Monday, September 19, 2011

Big Willie

She was the Empire's super secret development project. Absorbing tons of R n D, bling and brain power - so many cats were involved from thinking her up to her combat debut it is nigh impossible to name a single name as her poppa. 

And the gig was to breakthrough and exploit

"You might drive a steam-chariot triumphantly through a regiment. Imagine three or four of these machines driven at a galloping speed through a square of infantry; the director might be seated in perfect safety in the rear of the engine, and a body of cavalry, about fifty yards in rear, would enter the furrows ploughed by these formidable chariots, and give the coup-de-grace to the unfortunate infantry."

From the ancient days of Leonardo's tortoise looking thingy to 1833 and up to the armored chariots of Land Iron clads conceptualizing the panzer or tank into a real live weapon really had to wait til certain tech levels were reached. Great Britain's Joseph Hawker invented the idosity of "propelling a road locomotive employing endless flat linked pitch or other chains passing round the rims of the main moving wheels. The details of his patent reveal clearly the influence his idea had on the whole concept of crawler tractors and tanks employing drive and clutch steering."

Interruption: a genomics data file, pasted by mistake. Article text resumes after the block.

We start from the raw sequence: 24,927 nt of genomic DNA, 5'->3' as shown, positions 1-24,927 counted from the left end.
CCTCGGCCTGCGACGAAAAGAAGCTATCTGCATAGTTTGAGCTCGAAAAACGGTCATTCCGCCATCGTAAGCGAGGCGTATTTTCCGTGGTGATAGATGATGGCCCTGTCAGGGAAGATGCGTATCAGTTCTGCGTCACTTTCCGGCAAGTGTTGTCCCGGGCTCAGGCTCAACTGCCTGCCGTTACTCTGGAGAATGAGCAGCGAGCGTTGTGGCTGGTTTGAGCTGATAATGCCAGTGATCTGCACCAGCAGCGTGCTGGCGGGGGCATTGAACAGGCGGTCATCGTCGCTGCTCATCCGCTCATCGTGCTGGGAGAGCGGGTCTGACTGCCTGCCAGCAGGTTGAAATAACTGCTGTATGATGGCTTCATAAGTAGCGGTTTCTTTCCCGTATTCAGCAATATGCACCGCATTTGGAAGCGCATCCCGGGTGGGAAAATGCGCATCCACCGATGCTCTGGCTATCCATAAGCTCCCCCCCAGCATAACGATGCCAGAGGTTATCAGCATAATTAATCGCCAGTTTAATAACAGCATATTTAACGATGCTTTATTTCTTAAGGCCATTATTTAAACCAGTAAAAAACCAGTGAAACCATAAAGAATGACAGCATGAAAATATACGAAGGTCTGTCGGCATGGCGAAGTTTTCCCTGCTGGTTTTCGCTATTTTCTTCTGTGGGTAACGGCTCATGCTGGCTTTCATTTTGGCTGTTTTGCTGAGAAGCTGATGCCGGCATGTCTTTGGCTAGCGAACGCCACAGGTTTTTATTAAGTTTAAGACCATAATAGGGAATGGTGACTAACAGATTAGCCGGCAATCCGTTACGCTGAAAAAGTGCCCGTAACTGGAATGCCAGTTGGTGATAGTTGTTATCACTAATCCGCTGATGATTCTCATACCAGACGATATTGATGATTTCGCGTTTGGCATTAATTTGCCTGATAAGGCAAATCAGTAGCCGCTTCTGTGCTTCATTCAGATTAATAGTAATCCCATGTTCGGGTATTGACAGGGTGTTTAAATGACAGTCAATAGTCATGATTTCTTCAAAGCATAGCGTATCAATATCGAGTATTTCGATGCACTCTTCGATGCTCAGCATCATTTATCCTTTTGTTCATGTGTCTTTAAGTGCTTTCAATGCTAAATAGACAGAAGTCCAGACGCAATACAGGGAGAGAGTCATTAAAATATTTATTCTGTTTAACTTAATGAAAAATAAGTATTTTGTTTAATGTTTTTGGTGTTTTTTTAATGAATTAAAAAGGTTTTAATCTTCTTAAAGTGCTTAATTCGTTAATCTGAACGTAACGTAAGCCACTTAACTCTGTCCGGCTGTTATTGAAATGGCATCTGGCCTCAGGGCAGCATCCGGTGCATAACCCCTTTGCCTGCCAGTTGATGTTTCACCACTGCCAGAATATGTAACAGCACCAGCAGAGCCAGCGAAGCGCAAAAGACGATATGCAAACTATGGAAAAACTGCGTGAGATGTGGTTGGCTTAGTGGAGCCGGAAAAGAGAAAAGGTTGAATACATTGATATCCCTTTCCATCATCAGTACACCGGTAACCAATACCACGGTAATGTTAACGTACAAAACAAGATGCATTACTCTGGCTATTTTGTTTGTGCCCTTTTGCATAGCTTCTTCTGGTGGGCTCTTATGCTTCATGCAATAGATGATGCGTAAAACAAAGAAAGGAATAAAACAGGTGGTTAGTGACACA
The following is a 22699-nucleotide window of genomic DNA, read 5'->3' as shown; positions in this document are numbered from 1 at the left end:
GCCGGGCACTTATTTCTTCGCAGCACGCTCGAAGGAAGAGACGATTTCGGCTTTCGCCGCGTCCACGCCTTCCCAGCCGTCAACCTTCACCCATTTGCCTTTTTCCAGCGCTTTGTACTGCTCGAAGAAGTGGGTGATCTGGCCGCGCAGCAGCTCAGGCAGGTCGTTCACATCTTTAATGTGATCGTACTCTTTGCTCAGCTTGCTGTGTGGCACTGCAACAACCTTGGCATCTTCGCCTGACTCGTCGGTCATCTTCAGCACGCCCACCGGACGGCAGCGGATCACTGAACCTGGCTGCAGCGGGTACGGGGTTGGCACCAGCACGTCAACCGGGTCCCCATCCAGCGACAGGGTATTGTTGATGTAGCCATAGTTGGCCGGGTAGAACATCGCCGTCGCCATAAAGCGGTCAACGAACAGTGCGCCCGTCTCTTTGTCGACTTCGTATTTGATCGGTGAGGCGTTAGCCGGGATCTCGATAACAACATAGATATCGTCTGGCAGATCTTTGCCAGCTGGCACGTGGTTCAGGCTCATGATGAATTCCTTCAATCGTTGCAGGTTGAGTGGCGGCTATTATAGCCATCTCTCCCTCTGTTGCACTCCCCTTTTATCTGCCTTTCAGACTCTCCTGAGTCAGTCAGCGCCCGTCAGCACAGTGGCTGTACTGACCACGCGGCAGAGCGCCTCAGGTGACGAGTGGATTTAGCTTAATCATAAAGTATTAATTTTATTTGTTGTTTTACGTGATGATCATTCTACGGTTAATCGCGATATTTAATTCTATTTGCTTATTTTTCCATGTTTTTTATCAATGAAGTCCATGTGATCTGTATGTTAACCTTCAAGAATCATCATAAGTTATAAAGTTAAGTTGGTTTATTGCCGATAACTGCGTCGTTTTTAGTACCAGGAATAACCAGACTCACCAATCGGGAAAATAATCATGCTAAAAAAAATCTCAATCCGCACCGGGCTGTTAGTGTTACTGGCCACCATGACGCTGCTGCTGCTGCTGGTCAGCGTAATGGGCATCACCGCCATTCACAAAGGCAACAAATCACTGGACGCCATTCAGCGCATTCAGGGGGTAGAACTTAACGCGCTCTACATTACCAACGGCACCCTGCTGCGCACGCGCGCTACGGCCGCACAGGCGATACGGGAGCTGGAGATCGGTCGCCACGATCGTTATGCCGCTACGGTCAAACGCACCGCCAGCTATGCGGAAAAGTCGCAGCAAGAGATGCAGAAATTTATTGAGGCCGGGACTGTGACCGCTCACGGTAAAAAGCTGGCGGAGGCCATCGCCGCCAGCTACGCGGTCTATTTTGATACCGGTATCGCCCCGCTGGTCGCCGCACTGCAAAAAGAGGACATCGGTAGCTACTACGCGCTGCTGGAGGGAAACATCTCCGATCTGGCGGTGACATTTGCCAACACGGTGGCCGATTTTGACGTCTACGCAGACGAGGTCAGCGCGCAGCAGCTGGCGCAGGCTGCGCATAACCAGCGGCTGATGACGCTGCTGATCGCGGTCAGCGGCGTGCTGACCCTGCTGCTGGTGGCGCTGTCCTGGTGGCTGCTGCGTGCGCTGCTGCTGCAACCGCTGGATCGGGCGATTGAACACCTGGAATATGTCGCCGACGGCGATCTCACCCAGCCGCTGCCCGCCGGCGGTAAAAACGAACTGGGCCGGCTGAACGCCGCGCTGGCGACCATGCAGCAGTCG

Northwestern Military and Naval Academy's Commandant Harley Davidson of Great Satan, the French Levavasseur project, Russia's Vassily Mendeleev and Osterreiches Günther Burstyn all fiddled about with creating uparmored land wagons capable of fire and maneuver potential. 

Yet only the British Empire flung brainpower, industrial might and bling bling at her Landships Committee to make the idea an en masse reality in a make or beak attempt to end the horrific grinding trench/machine gun stakemate of WWI and by 1915 had created an entire posse of steel critters to unleash with Somme Offensive

Big Willie Mark I, was hot, noisy, unwieldy nigh incommunicable and suffered mechanical malfunctions on the battlefield debut.

The first panzer attack was supposed to come at 6:20AM on September 15, 1916 but it got going about an hour early.    
Captain H.W. Mortimore got cranked up early.  His was supposed to be one of three tanks to initiate the action but the other two were delayed.   Mechanical issues proved to be a real downer the first time out as only 32 of the 49 tanks available got off the mark that day.  Of those, 5 ended up stuck in a trenches or shell holes, 9 broke down and 9 were too slow to keep up with the other tanks, let alone the troops.  
 However, the 9 slow pokes were successful in mop-up operations as the 9 that managed to keep going, breeched enemy lines and caused considerable damage.  The sight of these new beasts were quite a shock to the German army. 

Warfare was totally changed as Big Willie clanked new ideas about the operational art of fire and maneuver and brought new machines and tactics into the arena of organized conflict.

Pic - "Flers-Courcelette"